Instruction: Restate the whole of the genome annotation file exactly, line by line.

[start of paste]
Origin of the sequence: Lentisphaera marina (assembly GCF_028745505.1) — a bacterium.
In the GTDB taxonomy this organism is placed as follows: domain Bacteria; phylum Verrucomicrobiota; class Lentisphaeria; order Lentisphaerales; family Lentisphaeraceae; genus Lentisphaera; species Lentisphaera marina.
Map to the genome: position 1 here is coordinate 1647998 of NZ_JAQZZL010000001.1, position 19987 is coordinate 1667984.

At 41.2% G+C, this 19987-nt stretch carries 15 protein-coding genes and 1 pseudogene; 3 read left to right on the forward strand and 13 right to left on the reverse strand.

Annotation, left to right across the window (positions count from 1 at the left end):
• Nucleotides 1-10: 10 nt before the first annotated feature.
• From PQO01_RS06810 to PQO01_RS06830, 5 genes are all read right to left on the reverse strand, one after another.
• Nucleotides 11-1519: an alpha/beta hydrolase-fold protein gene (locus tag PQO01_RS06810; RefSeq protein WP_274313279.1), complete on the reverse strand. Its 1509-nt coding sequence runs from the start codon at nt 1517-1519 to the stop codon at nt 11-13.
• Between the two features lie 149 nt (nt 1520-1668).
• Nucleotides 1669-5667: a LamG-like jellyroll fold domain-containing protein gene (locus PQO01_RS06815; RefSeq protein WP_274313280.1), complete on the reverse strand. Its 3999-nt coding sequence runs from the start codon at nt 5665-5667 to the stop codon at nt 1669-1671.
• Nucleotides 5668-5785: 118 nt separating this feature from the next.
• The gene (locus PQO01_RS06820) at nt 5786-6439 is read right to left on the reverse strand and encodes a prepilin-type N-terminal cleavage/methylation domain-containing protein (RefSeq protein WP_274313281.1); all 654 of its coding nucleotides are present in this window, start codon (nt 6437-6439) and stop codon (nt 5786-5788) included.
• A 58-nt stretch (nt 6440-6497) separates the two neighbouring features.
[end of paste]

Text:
Origin of the sequence: Lentisphaera marina (assembly GCF_028745505.1) — a bacterium.
In the GTDB taxonomy this organism is placed as follows: domain Bacteria; phylum Verrucomicrobiota; class Lentisphaeria; order Lentisphaerales; family Lentisphaeraceae; genus Lentisphaera; species Lentisphaera marina.
Map to the genome: position 1 here is coordinate 1647998 of NZ_JAQZZL010000001.1, position 19987 is coordinate 1667984.

At 41.2% G+C, this 19987-nt stretch carries 15 protein-coding genes and 1 pseudogene; 3 read left to right on the forward strand and 13 right to left on the reverse strand.

Annotation, left to right across the window (positions count from 1 at the left end):
• Nucleotides 1-10: 10 nt before the first annotated feature.
• From PQO01_RS06810 to PQO01_RS06830, 5 genes are all read right to left on the reverse strand, one after another.
• Nucleotides 11-1519: an alpha/beta hydrolase-fold protein gene (locus tag PQO01_RS06810; RefSeq protein WP_274313279.1), complete on the reverse strand. Its 1509-nt coding sequence runs from the start codon at nt 1517-1519 to the stop codon at nt 11-13.
• Between the two features lie 149 nt (nt 1520-1668).
• Nucleotides 1669-5667: a LamG-like jellyroll fold domain-containing protein gene (locus PQO01_RS06815; RefSeq protein WP_274313280.1), complete on the reverse strand. Its 3999-nt coding sequence runs from the start codon at nt 5665-5667 to the stop codon at nt 1669-1671.
• Nucleotides 5668-5785: 118 nt separating this feature from the next.
• The gene (locus PQO01_RS06820) at nt 5786-6439 is read right to left on the reverse strand and encodes a prepilin-type N-terminal cleavage/methylation domain-containing protein (RefSeq protein WP_274313281.1); all 654 of its coding nucleotides are present in this window, start codon (nt 6437-6439) and stop codon (nt 5786-5788) included.
• A 58-nt stretch (nt 6440-6497) separates the two neighbouring features.